Anyway I have two poems and two songs here that celebrate children’s relationships with their fathers. The first is Robert Hayden’s “Those Winter Sundays”.

The second is Seamus Heaney’s “Digging”:

Here is Dougie Maclean’s “Scythe Song“:

And finally Cat Stevens’ “Father and Son”:

Happy Father’s Day, y’all.

 

 

Uncle Bardie’s Movie Spotlight: Fatherhood

Once a week on Friday, Uncle Bardie celebrates the creativity in others by shining a Spotlight on a movie, a song or a creator. To celebrate Father’s Day, this week’s Spotlight Movie is “My Father’s Glory“:

Okay, you watched “My Mother’s Castle” for Mother’s Day like I suggested. Why not try “My Father’s Glory”. “My Mother’s Castle” was a loving tribute to Marcel Pagnol’s mother. It was the second film of two films directed by Yves Robert. The two films are based on the two novels by Marcel Pagnol as a homage to Pagnol’s parents.

“My Father’s Glory” focuses on his father in the years before World War I. His father, Joseph, was a school teacher. Joseph joins his brother, Jules, in the Provence countryside. The two have religious differences but this doesn’t prevent them from going hunting. Marcel becomes friends with a boy, Lili, who lives with his family.

It is an idyllic childhood, these visits to the country for Marcel and his family. These two French films can bring back memories of our own childhood and the love our parents poured into our family.

Near 500 words: The Great Hat War

Doris came home from the market upset. She stormed through the front door and passed Charles on the sofa and into the kitchen.

Her husband of forty years closed his newspaper and folded it neatly. He rose and followed his wife into the kitchen. She was angrily putting things away. Charles went to kiss her on the cheek.

She glared at him. “Don’t you dare.”

“What’s wrong, Sweet’ems?” he asked.

Sweet’ems was in no mood to be Sweet’ems. “Don’t Sweet’ems me.”

This was not good. Not good at all. Charles was concerned. He had not seen his wife this upset since the Big Shoe Expedition of 1896.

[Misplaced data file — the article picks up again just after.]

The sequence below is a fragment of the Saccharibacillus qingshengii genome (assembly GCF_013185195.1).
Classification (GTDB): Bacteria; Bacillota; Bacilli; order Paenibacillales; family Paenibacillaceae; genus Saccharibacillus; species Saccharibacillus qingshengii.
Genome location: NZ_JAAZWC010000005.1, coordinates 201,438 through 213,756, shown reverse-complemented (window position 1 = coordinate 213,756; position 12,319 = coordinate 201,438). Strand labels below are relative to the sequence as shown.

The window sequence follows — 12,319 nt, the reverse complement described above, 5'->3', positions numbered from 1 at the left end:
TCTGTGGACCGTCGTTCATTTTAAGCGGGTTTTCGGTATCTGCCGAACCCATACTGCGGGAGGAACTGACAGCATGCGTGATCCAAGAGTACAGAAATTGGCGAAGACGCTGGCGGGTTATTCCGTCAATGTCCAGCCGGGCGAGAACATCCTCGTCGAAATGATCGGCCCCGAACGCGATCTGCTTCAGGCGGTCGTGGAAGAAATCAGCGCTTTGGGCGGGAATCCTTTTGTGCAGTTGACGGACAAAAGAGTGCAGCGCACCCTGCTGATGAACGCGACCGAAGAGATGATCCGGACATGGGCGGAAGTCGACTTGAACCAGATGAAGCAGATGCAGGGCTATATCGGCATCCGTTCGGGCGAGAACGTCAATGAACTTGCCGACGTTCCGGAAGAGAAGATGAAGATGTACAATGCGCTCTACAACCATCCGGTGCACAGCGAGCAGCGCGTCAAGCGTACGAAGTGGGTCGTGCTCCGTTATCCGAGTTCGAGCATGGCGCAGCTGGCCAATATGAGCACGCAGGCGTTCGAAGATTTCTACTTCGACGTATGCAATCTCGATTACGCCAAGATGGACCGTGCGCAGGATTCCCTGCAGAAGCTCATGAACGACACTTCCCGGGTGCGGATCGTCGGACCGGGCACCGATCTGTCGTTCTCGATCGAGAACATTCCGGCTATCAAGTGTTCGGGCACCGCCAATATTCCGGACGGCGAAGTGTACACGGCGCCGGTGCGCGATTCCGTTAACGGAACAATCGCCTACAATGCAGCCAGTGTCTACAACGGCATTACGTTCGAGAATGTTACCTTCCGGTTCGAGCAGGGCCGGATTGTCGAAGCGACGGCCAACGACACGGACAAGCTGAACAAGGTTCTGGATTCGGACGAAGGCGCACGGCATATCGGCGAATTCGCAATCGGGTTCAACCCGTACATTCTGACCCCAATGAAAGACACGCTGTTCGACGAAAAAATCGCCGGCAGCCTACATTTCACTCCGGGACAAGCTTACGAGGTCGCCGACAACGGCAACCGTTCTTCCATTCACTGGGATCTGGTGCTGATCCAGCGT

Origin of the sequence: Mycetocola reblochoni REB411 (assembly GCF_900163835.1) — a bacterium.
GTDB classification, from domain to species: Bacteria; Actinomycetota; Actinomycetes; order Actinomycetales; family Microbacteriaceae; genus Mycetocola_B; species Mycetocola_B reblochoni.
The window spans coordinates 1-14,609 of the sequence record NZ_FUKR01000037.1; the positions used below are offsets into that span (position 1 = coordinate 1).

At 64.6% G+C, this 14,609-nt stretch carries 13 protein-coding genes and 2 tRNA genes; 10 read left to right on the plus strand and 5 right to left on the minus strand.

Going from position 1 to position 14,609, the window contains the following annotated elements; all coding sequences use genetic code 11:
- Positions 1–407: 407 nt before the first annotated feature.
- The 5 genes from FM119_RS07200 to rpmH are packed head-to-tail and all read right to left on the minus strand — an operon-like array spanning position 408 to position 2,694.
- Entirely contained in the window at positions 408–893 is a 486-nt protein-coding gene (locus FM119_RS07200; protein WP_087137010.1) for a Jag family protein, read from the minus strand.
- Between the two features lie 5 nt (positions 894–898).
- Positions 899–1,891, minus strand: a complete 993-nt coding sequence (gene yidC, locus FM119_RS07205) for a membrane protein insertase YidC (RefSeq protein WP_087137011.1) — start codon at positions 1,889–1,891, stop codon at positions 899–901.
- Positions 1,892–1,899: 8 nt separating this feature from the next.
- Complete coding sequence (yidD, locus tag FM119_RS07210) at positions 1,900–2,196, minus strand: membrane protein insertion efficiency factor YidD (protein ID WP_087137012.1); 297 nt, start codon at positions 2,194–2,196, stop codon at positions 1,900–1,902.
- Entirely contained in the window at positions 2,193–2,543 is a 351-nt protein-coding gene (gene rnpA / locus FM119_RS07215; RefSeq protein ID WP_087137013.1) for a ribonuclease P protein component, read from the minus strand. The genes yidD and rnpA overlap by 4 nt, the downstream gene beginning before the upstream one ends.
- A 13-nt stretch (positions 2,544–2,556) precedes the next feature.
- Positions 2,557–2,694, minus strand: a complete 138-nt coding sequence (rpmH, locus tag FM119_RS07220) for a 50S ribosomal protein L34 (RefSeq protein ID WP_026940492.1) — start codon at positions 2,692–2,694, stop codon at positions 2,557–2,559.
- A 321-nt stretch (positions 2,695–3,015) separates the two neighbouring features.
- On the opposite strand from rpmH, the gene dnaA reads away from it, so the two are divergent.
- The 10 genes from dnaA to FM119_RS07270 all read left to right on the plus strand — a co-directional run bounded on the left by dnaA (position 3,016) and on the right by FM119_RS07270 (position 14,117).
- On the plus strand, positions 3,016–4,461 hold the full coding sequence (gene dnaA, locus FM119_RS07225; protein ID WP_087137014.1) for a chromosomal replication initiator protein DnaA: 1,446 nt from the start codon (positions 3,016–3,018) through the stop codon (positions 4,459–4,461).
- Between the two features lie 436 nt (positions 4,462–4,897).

Doris glared at Charles. “Fine mess,” she mumbled. “That Henrietta Dumpling and her snide remarks.”

Uh-oh, Charles knew there was going to be trouble. He just had to figure out how to escape the firing squad.

Doris finished her work in the kitchen, then headed to the bedroom, mumbling.

Charles went back to the living room and his newspaper. This Serbian thing was getting serious. Austria-Hungary declaring war. That was not good. Soon the Russians, then the Germans. Before you knew it, France would be in the thick of it and he’d be called up to serve in the General Staff. He did not have a good feeling about this. He remembered the last time France and German were at loggerheads.

Doris came out of the bedroom. “Does this or does this hat not look lovely?” It was the blue hat with the fruit in Doris’ hand.

Charles remembered how much the hat had cost. “Of course, it’s beautiful.”

“That Henrietta Dumpling just laughed at it.”

Charles sat the newspaper down and went over and hugged his wife. “What are you upset for? Henrietta Dumpling has absolutely no sense of style at all.”

“She laughed at my hat. My beautiful hat.”

To calm his wife down, he gave her an offer she couldn’t refuse. “Tell you what. We’re going out and buy you a new hat. Then you can wear it to the opera Saturday. I have tickets to the Puccini and Rosetta Arpin is singing the lead.”